July 31 (Bloomberg) -- Toshiba Corp., the Japanese maker of products from flash-memory chips to steam turbines, posted a profit that missed analysts’ estimates as sales of televisions and personal computers declined.
Net income totaled 5.3 billion yen ($54 million) in the three months ended June 30, compared with a loss of 12.1 billion yen a year earlier, the Tokyo-based company said in a statement today. That lagged behind the 14.5 billion-yen average of six analyst estimates compiled by Bloomberg.
The digital products division widened its loss almost fivefold, reflecting falling sales of liquid-crystal-display televisions and weaker demand for PCs as consumers shifted to smartphones and tablet computers, Toshiba said. Hisao Tanaka, who became president in June, is reorganizing the unprofitable TV and PC operations to focus on semiconductors and energy.
“For TVs, the market in Europe has worsened, even as the domestic market is starting to improve,” Makoto Kubo, Toshiba’s corporate senior executive vice president, said at a briefing in Tokyo. “The PC market in Europe and North America also slumped.”
Toshiba declined 3.8 percent to 425 yen in Tokyo trading before the results. The stock has risen 26 percent this year, compared with a 31 percent gain for Japan’s benchmark Nikkei 225 Stock Average.
The digital products unit posted a loss of 16.3 billion yen in the quarter, widening from 3.3 billion yen a year earlier.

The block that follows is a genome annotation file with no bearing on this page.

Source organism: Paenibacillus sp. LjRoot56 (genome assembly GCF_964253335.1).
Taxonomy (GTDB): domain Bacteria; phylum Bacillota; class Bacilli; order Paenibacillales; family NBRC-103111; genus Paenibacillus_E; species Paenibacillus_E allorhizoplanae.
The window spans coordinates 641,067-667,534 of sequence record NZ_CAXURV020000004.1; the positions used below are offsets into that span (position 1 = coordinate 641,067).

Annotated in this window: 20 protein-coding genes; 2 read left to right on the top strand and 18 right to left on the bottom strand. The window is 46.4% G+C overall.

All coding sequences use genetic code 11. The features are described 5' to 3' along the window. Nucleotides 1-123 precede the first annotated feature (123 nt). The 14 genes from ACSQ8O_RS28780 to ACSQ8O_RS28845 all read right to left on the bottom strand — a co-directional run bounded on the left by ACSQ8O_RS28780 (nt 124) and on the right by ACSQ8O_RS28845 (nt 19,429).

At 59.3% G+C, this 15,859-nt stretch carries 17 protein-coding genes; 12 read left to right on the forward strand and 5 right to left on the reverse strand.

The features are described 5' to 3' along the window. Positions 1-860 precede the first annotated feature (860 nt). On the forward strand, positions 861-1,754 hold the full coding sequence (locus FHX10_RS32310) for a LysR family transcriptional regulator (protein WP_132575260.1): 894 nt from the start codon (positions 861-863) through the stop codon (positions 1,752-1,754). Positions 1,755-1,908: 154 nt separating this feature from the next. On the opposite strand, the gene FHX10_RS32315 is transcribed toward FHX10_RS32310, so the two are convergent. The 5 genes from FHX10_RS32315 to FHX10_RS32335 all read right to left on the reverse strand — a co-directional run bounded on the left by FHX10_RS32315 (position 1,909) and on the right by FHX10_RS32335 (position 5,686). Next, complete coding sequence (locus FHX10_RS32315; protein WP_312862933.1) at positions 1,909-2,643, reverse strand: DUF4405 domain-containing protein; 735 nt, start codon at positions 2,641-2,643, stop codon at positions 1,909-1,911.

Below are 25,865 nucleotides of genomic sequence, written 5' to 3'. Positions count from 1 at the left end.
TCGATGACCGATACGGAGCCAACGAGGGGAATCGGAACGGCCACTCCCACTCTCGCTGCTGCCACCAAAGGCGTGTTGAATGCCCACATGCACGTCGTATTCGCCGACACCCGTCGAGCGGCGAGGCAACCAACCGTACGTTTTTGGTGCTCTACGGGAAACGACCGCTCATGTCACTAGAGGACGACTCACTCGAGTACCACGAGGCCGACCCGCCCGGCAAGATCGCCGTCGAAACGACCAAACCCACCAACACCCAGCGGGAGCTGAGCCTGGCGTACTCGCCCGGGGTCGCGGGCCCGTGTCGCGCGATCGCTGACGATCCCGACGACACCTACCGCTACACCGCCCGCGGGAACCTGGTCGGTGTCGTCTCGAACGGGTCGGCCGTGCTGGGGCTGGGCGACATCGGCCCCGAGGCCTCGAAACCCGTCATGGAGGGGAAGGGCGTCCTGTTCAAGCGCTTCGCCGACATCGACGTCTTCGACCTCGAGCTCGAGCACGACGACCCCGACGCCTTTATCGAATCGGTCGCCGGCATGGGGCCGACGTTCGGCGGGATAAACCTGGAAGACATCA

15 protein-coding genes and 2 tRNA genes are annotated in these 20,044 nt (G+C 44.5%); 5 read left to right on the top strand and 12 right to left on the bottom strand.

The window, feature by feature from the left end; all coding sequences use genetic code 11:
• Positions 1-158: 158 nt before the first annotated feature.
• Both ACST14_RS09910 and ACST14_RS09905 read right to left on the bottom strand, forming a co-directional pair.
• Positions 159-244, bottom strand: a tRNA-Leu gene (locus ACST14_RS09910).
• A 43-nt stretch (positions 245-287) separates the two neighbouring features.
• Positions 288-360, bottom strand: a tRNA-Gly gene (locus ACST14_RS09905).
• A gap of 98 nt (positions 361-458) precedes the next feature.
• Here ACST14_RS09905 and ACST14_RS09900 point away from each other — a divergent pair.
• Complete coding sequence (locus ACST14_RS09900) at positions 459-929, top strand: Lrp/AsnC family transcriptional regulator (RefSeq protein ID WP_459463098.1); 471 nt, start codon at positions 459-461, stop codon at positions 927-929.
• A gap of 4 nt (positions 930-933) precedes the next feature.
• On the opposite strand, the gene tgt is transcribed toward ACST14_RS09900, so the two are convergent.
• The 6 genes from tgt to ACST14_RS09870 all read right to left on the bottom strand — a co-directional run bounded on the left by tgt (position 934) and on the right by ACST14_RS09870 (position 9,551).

The company kept its forecasts for the year ending March 31. Toshiba projects net income will rise 29 percent to 100 billion yen, and sales will gain 5.2 percent to 6.1 trillion yen, it said in May. Operating profit, or sales minus the cost of goods sold and selling, general and administrative expenses, may climb 34 percent to 260 billion yen, the company said.
Kubo said the weaker yen also hurt Toshiba’s PC business in Japan, as that increases the costs of importing components. The yen fell 13 percent against the U.S. dollar in the first six months of the year, the most among 10 major currencies tracked by Bloomberg.
The television business lost about 100 billion yen in the past two fiscal years, hurt by competition from other makers including Samsung Electronics Co.
As part of efforts to turn the division profitable in the second half of this financial year, Toshiba plans to reduce fixed costs and boost the proportion of sales from emerging markets to 40 percent this year, from 30 percent, as demand declines in Japan and Europe, it said July 26. The company also said it plans to transfer 400 people out from the digital products division to another unit.
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